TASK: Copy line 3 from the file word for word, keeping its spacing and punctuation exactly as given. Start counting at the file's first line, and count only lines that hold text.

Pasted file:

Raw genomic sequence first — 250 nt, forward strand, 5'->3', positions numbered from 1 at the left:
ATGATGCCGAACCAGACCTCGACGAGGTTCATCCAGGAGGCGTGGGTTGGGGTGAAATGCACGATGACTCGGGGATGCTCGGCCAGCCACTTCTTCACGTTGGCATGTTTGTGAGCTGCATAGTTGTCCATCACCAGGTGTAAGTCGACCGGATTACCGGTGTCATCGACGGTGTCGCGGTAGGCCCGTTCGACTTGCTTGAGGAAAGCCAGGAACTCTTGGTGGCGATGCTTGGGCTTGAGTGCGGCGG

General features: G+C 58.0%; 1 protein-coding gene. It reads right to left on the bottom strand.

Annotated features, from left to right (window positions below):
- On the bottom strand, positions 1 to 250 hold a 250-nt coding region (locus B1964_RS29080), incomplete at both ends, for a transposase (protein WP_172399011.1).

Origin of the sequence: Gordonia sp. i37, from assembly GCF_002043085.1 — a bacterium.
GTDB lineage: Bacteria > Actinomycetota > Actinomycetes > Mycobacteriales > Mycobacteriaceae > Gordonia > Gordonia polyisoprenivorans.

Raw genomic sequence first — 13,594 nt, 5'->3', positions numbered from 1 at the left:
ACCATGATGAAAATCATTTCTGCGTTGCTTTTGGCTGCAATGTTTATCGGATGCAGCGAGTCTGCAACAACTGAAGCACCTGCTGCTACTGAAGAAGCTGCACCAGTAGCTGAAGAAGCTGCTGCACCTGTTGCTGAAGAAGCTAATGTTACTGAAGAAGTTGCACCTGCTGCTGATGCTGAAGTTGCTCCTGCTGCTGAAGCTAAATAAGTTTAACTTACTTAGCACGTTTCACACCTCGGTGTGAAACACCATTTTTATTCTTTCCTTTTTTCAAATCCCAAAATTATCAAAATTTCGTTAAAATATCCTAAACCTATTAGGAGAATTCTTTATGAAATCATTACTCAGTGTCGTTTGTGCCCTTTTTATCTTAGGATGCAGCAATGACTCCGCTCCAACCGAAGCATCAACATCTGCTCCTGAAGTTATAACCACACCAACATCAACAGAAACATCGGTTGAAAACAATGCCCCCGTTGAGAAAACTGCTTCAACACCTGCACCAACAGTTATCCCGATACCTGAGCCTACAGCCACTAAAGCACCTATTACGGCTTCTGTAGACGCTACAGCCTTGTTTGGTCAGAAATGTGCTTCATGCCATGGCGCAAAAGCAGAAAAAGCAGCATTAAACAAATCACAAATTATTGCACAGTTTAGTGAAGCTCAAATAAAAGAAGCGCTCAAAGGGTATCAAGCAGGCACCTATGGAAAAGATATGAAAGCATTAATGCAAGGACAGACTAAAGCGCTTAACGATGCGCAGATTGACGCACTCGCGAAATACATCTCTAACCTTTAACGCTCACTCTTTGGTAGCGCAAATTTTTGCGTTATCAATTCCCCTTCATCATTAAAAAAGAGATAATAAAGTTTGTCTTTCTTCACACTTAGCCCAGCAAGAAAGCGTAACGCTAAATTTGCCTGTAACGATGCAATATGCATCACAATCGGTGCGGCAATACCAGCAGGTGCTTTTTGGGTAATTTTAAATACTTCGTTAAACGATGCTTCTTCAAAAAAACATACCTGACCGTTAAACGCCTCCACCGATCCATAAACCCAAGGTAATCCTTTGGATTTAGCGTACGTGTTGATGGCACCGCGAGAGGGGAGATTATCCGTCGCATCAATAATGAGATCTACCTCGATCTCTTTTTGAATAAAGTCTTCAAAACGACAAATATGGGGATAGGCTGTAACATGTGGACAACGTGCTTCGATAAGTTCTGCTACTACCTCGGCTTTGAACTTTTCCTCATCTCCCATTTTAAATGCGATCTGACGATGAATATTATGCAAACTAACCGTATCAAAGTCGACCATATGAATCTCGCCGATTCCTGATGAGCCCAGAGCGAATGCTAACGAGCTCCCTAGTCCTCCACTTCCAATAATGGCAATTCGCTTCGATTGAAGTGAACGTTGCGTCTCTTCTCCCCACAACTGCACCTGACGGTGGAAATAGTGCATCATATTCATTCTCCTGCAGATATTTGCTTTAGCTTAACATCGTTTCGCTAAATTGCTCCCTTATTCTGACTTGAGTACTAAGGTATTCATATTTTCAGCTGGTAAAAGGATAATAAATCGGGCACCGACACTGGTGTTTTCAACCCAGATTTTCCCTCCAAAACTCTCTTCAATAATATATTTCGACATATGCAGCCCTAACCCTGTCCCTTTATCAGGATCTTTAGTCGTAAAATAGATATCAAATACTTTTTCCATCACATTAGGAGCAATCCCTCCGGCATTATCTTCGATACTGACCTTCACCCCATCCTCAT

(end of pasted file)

General features: G+C 58.0%; 1 protein-coding gene. It reads right to left on the bottom strand.